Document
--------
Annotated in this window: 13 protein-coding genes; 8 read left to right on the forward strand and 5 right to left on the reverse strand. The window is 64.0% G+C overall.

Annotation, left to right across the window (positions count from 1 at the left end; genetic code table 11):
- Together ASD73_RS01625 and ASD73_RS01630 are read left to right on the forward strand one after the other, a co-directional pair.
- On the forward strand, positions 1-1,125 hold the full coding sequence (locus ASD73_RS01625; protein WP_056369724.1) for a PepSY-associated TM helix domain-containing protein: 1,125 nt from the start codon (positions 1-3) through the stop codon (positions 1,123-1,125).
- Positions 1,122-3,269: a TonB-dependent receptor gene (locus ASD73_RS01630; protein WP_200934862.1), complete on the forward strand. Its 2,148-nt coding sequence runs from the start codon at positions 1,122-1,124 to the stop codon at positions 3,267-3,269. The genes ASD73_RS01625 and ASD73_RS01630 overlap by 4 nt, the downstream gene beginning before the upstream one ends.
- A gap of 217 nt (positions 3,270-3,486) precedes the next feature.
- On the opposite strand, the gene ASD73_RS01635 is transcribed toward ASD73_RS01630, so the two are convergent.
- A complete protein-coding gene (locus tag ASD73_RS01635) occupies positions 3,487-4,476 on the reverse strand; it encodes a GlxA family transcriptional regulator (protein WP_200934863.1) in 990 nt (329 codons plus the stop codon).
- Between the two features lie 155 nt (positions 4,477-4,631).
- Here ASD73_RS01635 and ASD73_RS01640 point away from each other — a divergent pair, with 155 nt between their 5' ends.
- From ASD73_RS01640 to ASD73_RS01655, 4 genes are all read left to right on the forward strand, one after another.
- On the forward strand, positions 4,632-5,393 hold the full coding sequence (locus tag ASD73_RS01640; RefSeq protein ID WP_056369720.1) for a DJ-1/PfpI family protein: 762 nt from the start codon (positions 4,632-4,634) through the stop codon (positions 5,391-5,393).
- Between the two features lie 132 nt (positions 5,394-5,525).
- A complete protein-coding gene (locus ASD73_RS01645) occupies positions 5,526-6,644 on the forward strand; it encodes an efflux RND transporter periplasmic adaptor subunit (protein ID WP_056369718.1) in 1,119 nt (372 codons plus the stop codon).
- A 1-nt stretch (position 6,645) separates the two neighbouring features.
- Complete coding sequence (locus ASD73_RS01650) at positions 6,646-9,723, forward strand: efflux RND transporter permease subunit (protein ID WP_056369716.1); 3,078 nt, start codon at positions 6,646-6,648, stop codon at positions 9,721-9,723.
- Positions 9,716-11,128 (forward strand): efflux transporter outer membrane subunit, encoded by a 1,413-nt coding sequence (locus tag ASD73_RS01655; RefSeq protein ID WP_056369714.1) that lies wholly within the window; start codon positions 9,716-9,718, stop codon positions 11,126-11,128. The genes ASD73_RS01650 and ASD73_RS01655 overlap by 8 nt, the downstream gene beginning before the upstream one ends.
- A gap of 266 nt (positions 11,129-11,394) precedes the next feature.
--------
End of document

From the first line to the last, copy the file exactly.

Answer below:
Annotated in this window: 13 protein-coding genes; 8 read left to right on the forward strand and 5 right to left on the reverse strand. The window is 64.0% G+C overall.

Annotation, left to right across the window (positions count from 1 at the left end; genetic code table 11):
- Together ASD73_RS01625 and ASD73_RS01630 are read left to right on the forward strand one after the other, a co-directional pair.
- On the forward strand, positions 1-1,125 hold the full coding sequence (locus ASD73_RS01625; protein WP_056369724.1) for a PepSY-associated TM helix domain-containing protein: 1,125 nt from the start codon (positions 1-3) through the stop codon (positions 1,123-1,125).
- Positions 1,122-3,269: a TonB-dependent receptor gene (locus ASD73_RS01630; protein WP_200934862.1), complete on the forward strand. Its 2,148-nt coding sequence runs from the start codon at positions 1,122-1,124 to the stop codon at positions 3,267-3,269. The genes ASD73_RS01625 and ASD73_RS01630 overlap by 4 nt, the downstream gene beginning before the upstream one ends.
- A gap of 217 nt (positions 3,270-3,486) precedes the next feature.
- On the opposite strand, the gene ASD73_RS01635 is transcribed toward ASD73_RS01630, so the two are convergent.
- A complete protein-coding gene (locus tag ASD73_RS01635) occupies positions 3,487-4,476 on the reverse strand; it encodes a GlxA family transcriptional regulator (protein WP_200934863.1) in 990 nt (329 codons plus the stop codon).
- Between the two features lie 155 nt (positions 4,477-4,631).
- Here ASD73_RS01635 and ASD73_RS01640 point away from each other — a divergent pair, with 155 nt between their 5' ends.
- From ASD73_RS01640 to ASD73_RS01655, 4 genes are all read left to right on the forward strand, one after another.
- On the forward strand, positions 4,632-5,393 hold the full coding sequence (locus tag ASD73_RS01640; RefSeq protein ID WP_056369720.1) for a DJ-1/PfpI family protein: 762 nt from the start codon (positions 4,632-4,634) through the stop codon (positions 5,391-5,393).
- Between the two features lie 132 nt (positions 5,394-5,525).
- A complete protein-coding gene (locus ASD73_RS01645) occupies positions 5,526-6,644 on the forward strand; it encodes an efflux RND transporter periplasmic adaptor subunit (protein ID WP_056369718.1) in 1,119 nt (372 codons plus the stop codon).
- A 1-nt stretch (position 6,645) separates the two neighbouring features.
- Complete coding sequence (locus ASD73_RS01650) at positions 6,646-9,723, forward strand: efflux RND transporter permease subunit (protein ID WP_056369716.1); 3,078 nt, start codon at positions 6,646-6,648, stop codon at positions 9,721-9,723.
- Positions 9,716-11,128 (forward strand): efflux transporter outer membrane subunit, encoded by a 1,413-nt coding sequence (locus tag ASD73_RS01655; RefSeq protein ID WP_056369714.1) that lies wholly within the window; start codon positions 9,716-9,718, stop codon positions 11,126-11,128. The genes ASD73_RS01650 and ASD73_RS01655 overlap by 8 nt, the downstream gene beginning before the upstream one ends.
- A gap of 266 nt (positions 11,129-11,394) precedes the next feature.